Builders, teachers and activists make history of their own with Heritage Awards

February 19, 2014   ·   0 Comments

By Brock Weir

As a history teacher, Helen Roberts always had a penchant for showing students where Canada has been, before looking at where Canada is going.

But even she was left “stunned” by the latest development in her own path, named one of 2014’s recipients of the Lieutenant Governor of Ontario’s Ontario Heritage Award for Lifetime Achievement.

“It is a total surprise,” Ms. Roberts told The Auroran after her accolade was announced on Friday.

As a long-time volunteer and past president of the Aurora Historical Society (AHS), she has worked closely with her predecessors and successors – and now fellow recipients – like John McIntyre, Leslie Oliver and Jacqueline Stuart, and she said she is humbled to be in their company.

“To be recognized with that slate of people is pretty amazing,” she said.

Wanting to bring history to life in her East York classroom, she took her students on a tour of Todmorden Mills, a museum complex nestled at the side of the Don Valley Parkway. It turned out to be a turning point for Ms. Roberts, now an Aurora resident. From that first visit, she became an active volunteer at the site.

Her volunteerism eventually brought her to work at Toronto’s Gibson House Museum, the Cincinnati Museum Center in Ohio, and then to Hillary House, eventually serving as president of the Aurora Historical Society.

Her work has taken her to both sides of the Canada-US Border where she says, by and large, our southern neighbours might have more of an edge in heritage appreciation in that they fund it better both publically, from the government, and privately through foundations.

Fundraising played a key part in her leadership of the AHS at a time when they embarked on a significant renovation of the Church Street School in what was to become the Aurora Cultural Centre. She cites this as “the most rewarding and disappointing” experience in that so much of their own money was put into the renovations but the end result was not what they had anticipated.

“I am not negative about the Centre because I think they do a wonderful job over there, but I also feel really proud when I am there because we were the ones who hired the architect, the ones who chose the colours of the paint, and decided what was going to happen in each of the rooms. It is very rewarding to think of that.”

Ms. Roberts will be one of several heritage advocates and activists recognized for their work at Town Hall this week as part of Ontario Heritage Week.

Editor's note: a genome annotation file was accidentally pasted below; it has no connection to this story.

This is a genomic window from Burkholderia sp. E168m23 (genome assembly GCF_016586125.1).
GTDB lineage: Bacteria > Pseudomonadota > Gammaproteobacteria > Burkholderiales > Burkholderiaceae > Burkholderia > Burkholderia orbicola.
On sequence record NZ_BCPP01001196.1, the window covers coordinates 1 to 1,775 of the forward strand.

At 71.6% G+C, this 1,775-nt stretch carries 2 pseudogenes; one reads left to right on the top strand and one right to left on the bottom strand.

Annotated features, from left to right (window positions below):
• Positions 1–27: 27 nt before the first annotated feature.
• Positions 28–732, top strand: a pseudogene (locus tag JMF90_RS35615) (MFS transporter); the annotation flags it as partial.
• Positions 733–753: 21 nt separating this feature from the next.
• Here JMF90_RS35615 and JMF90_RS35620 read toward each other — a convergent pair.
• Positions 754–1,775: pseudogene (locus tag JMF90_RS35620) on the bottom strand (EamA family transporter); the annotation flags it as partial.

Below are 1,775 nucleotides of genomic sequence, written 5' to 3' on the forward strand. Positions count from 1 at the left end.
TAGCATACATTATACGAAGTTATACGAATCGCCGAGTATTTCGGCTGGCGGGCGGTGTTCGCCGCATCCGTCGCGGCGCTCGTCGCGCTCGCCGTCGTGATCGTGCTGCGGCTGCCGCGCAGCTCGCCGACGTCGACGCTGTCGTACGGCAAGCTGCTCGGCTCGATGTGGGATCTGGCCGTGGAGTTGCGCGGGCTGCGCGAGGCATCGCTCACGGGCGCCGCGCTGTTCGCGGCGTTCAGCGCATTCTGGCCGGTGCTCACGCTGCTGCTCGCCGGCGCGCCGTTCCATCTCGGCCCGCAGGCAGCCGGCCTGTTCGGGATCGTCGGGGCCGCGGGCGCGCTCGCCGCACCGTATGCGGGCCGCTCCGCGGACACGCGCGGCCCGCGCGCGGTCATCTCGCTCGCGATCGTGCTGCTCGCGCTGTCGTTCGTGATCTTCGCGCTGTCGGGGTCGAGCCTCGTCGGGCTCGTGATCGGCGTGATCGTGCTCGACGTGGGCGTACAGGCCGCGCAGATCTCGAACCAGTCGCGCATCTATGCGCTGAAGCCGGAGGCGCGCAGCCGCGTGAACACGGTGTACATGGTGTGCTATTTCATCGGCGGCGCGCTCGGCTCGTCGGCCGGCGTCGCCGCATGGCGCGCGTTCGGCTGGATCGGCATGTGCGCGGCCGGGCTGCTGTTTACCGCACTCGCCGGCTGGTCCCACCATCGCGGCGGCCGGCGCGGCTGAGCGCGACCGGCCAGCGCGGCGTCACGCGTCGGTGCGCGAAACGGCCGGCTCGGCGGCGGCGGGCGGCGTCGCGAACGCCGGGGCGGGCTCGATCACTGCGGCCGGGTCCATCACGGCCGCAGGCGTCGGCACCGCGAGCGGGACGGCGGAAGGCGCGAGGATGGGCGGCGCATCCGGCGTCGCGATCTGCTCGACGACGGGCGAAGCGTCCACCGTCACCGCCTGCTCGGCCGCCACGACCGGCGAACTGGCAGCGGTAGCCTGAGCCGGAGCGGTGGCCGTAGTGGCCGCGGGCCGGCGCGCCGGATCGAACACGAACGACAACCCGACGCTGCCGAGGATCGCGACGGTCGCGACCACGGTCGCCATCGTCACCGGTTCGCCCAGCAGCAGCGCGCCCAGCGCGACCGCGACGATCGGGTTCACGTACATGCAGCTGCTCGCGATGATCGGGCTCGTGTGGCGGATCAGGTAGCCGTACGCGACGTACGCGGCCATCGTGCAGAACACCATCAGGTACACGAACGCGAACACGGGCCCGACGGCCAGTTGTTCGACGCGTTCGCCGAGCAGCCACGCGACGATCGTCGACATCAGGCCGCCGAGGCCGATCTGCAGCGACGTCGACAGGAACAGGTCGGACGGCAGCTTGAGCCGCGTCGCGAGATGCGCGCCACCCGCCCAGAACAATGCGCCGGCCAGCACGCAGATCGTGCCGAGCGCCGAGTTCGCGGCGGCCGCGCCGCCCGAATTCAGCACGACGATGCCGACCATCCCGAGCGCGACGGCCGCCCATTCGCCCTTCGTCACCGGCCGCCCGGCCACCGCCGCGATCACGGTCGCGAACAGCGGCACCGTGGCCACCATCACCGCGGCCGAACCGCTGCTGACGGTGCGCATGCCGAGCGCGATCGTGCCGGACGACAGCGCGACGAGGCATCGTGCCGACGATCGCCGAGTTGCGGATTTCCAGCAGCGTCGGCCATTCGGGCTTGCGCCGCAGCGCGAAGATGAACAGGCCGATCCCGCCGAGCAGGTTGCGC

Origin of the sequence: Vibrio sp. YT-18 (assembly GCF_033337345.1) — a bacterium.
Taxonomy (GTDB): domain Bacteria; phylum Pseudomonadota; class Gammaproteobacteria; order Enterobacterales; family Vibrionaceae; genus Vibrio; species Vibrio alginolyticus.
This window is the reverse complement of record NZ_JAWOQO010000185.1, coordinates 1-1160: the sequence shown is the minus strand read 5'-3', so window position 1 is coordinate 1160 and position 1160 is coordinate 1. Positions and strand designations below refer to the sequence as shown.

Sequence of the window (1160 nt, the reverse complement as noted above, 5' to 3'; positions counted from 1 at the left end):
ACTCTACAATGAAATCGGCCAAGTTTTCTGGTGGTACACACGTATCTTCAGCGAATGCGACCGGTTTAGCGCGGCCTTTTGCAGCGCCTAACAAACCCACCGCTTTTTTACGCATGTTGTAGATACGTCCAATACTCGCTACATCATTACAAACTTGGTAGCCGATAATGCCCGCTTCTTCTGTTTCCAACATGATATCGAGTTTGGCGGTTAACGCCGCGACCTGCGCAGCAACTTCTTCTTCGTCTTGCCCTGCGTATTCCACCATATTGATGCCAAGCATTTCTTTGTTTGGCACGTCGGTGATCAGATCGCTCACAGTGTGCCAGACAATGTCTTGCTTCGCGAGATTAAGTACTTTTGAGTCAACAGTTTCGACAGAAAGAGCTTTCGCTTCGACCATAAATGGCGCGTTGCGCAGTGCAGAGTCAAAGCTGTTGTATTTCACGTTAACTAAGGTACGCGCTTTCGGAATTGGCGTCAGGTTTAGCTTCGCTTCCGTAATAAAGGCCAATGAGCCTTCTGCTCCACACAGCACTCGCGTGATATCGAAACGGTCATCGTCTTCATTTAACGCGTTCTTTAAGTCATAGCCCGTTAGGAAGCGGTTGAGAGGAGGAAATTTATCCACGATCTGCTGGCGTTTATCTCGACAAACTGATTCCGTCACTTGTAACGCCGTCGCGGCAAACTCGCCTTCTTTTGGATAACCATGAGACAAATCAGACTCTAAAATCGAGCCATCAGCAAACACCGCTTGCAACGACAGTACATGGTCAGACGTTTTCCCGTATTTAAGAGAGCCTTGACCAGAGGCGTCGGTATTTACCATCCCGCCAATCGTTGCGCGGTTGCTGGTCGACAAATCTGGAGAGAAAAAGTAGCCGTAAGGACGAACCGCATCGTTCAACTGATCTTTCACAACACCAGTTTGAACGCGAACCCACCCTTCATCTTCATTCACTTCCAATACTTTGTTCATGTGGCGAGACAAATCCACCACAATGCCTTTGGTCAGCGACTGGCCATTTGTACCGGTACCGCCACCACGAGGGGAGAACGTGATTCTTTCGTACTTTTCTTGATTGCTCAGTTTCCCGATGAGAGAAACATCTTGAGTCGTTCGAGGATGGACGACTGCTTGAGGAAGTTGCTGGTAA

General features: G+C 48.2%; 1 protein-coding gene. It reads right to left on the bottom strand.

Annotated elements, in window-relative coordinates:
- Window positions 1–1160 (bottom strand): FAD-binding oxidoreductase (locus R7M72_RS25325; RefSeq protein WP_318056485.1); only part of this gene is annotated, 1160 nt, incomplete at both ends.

Recipients of the Ontario Heritage Trust’s Heritage Community Recognition Program for the past year include Jack Laurion, who will be honoured for his conversion of the Browning House on Wellington Street East into a law office; Dorothy Gummersall, familiar to many as “Queen Victoria” at many community events, for her work with the Aurora Historical Society and the Ontario Genealogical Society; and Wayne Keilty for his work landscaping and naturalizing the grounds of Hillary House, as well as his work with the Aurora Sport Hall of Fame.

Honoured with the 2014 Heritage Advisory Committee Awards of Excellence include Gordon F. Allen for restoration work at the Frederick Webster House on Yonge Street; the Newmarket Main Street Holdings Corporation for their renovations of the former Thompson’s Furniture Store as an infill project now home to Aw, Shucks! restaurant; Antonio Masongsong for the Addition to Heritage Structure category for properties on Temperance Street; and David Heard in the Outstanding Achievement Category for his work on multiple fronts, including his A Step In Time Spirit Walks, the Aurora Farmers’ Market, Doors Open Aurora, and his advocacy for the Aurora Pet Cemetery.

“The Town of Aurora is proud to honour and acknowledge the Ontario Heritage Trust Heritage Community Recognition Program and Aurora Heritage Advisory Committee Awards of Excellence winners,” said Mayor Geoffrey Dawe in a statement. “The contributions of these dedicated individuals and groups have helped highlight and shape Aurora’s cultural heritage and unique characteristics of our Town’s architecture.”



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